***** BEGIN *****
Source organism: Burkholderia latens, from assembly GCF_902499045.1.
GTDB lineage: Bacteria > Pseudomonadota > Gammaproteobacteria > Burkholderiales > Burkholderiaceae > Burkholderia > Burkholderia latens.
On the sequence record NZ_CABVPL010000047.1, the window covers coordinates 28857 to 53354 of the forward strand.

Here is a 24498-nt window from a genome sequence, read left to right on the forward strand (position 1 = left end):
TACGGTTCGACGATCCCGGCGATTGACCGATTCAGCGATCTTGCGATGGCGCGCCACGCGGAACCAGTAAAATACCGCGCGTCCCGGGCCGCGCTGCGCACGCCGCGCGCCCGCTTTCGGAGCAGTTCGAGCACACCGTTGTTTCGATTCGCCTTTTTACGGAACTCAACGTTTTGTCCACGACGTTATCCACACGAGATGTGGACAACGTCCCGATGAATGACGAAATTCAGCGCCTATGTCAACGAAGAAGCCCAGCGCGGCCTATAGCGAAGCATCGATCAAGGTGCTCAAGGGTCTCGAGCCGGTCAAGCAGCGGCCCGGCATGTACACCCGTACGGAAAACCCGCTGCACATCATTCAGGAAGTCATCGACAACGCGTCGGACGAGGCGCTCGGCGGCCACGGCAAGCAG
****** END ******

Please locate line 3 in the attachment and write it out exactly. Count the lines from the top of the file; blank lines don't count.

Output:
On the sequence record NZ_CABVPL010000047.1, the window covers coordinates 28857 to 53354 of the forward strand.